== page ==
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View of a riding and driving horse at Nicholstone

Views of a few driving and riding horses at Nicholstone

Financial centers that are being born on the Gulf, and especially at Galveston,
which is, I think, fast becoming the greatest commercial port in the world.
Galveston has three grain elevators with storage capacity for 2,500,000
bushels, the best system of docks and warehouses in the country, and
among its manufacturing enterprises can be enumerated: a flour mill
with 1,400 barrels capacity daily, a modern brewery, three grist mills, a rice
mill, a large cotton mill, a bagging factory, a rope and twine factory, three
ice factories, two creosote plants, soap works, box and barrel factories,
machine shops, and many others which lack of space prevents enumerating.
The total number of manufacturing enterprises is 230, with an invested
capital of $6,000,000, employing 5,000 operators, with a yearly expendi-
ture for wages of between $2,000,000 and $2,500,000. (Extract from the
Kansas City Journal, December 2, 1897, from a speech delivered by Hon.
W. C. Edwards, of Edwards & Moffit, Port Arthur, Texas, excursion
agents: "A short time since I saw a vessel at Galveston, Texas, loaded
with 125,000 bushels of Kansas corn, bound for Liverpool. The same
sight may be seen frequently, and it is but the beginning.")

In addition to the: ocean steamship lines, transportation facilities are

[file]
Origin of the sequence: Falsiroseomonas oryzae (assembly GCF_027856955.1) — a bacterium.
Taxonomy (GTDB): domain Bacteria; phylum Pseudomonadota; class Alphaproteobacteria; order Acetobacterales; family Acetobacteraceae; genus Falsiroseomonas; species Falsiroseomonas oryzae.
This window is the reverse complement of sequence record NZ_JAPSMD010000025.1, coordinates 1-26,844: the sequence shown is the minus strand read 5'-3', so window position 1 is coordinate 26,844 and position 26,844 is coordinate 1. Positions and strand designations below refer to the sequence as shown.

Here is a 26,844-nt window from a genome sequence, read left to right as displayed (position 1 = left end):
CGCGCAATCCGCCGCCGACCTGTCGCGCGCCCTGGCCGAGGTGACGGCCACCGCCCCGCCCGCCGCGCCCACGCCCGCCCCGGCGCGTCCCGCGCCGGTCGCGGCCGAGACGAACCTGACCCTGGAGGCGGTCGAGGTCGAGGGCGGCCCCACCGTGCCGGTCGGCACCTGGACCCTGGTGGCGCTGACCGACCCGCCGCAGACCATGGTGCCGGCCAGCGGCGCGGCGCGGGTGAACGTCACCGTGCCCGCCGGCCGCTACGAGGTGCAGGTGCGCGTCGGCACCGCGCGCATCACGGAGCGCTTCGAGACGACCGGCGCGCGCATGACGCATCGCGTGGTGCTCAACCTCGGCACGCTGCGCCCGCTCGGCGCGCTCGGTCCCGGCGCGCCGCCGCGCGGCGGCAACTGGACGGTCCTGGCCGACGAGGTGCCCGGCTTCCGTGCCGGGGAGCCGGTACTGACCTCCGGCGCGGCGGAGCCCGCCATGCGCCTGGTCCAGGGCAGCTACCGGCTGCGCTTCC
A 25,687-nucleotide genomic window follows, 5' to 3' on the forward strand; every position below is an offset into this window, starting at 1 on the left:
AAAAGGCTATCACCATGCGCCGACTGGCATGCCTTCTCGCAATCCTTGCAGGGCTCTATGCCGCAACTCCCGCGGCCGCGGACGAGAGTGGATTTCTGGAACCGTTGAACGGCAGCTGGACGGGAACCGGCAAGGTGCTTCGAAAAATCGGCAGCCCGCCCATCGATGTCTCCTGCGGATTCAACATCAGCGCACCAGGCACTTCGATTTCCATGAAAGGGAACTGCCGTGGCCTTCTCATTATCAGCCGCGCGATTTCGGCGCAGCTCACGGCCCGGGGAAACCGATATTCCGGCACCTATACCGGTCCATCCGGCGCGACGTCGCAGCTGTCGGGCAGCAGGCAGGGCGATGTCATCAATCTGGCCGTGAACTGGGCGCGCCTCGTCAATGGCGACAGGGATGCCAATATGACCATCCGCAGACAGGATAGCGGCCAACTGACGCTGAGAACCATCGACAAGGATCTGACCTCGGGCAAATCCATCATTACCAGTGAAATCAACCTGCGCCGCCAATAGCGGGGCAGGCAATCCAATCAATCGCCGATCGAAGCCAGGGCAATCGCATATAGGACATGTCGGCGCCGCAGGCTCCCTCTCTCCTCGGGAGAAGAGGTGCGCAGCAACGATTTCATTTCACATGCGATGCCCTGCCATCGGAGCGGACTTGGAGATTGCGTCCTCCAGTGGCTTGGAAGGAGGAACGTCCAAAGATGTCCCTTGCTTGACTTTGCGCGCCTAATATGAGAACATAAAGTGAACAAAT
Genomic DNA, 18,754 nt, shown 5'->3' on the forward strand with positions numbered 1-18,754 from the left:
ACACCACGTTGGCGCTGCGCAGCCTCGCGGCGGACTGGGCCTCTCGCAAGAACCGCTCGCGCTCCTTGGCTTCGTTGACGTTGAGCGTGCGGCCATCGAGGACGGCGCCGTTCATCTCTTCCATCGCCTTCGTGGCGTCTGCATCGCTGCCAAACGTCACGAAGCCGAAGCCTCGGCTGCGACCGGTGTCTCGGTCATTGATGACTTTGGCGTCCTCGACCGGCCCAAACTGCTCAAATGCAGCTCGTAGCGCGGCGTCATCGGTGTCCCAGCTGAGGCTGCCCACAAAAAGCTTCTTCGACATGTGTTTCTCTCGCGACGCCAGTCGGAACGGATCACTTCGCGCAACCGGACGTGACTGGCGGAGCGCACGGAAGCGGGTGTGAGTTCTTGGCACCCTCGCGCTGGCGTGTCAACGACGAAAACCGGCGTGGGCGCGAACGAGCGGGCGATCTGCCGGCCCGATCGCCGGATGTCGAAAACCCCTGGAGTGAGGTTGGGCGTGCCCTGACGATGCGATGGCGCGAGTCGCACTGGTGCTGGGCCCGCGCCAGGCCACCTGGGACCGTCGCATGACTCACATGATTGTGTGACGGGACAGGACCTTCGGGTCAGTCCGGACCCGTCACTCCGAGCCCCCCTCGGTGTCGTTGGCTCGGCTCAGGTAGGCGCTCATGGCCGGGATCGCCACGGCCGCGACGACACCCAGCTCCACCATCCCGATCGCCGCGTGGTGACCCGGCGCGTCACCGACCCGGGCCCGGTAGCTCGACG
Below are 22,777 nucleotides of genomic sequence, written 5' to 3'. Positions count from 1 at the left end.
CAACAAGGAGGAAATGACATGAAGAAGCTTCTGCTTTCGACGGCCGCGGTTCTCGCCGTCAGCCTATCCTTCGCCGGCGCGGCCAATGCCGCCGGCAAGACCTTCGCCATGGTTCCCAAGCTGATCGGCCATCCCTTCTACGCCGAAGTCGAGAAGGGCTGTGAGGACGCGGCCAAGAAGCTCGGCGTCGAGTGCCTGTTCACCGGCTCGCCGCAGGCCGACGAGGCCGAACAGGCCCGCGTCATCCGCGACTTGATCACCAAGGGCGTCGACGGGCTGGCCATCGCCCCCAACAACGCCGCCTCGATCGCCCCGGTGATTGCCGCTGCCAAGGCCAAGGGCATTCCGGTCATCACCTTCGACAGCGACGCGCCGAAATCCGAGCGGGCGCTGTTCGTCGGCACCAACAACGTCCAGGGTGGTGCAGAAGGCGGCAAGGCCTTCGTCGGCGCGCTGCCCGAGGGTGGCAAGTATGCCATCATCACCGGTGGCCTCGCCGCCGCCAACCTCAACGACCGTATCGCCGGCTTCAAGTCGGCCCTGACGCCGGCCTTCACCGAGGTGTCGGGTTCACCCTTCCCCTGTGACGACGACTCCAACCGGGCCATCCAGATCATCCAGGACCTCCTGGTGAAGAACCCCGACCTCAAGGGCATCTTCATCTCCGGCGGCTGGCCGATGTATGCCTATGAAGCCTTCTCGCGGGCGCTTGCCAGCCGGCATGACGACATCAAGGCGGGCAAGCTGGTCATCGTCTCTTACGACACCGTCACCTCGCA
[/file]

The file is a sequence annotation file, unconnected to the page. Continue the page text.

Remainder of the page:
had by means of the Missouri, Kansas & Texas, Gulf, Colorado & Santa Fe
Railways, the Galveston, Houston & Henderson, the International & Great
Northern, the Galveston, La Porte & Houston, and the Gulf & Interstate
Railroads. Preliminary surveys have also been made for a road direct to
West Texas, and an electric line to Houston, which will pass through the
Nicholstone country from north to south and from east to west.

The banking capital of Galveston is $20,000,000, and the total clear-
ings for the year ending August 31, 1897, were three hundred inillion dollars.,
The water supply and school systems are unrivalled.

Houston the railroad center of Texas, is just thirty miles from the
town of Nicholstone, and is one of the most prosperous and growing cities
of the Lone Star State. It is situated at the head of navigation on Buffalo
Bayou, and is the point at which thirteen railway systents radiate. It has a
population of 70,000, and is thel largest interior cotton ntarket in the United
States. Within its limits are located large railway machine shops, car
wheel works, cotton oil mills, furniture factories, brick works, breweries
and many other enterprises. The bank clearings will compare with any
city in the Southwest. There is an abundant water supply, and the edu-
cational advantages are excellent.

Views around the Wilkins home Nicholstone

A few views of the Norwegian Colony, Nicholstone
Nicholstone on the Bayou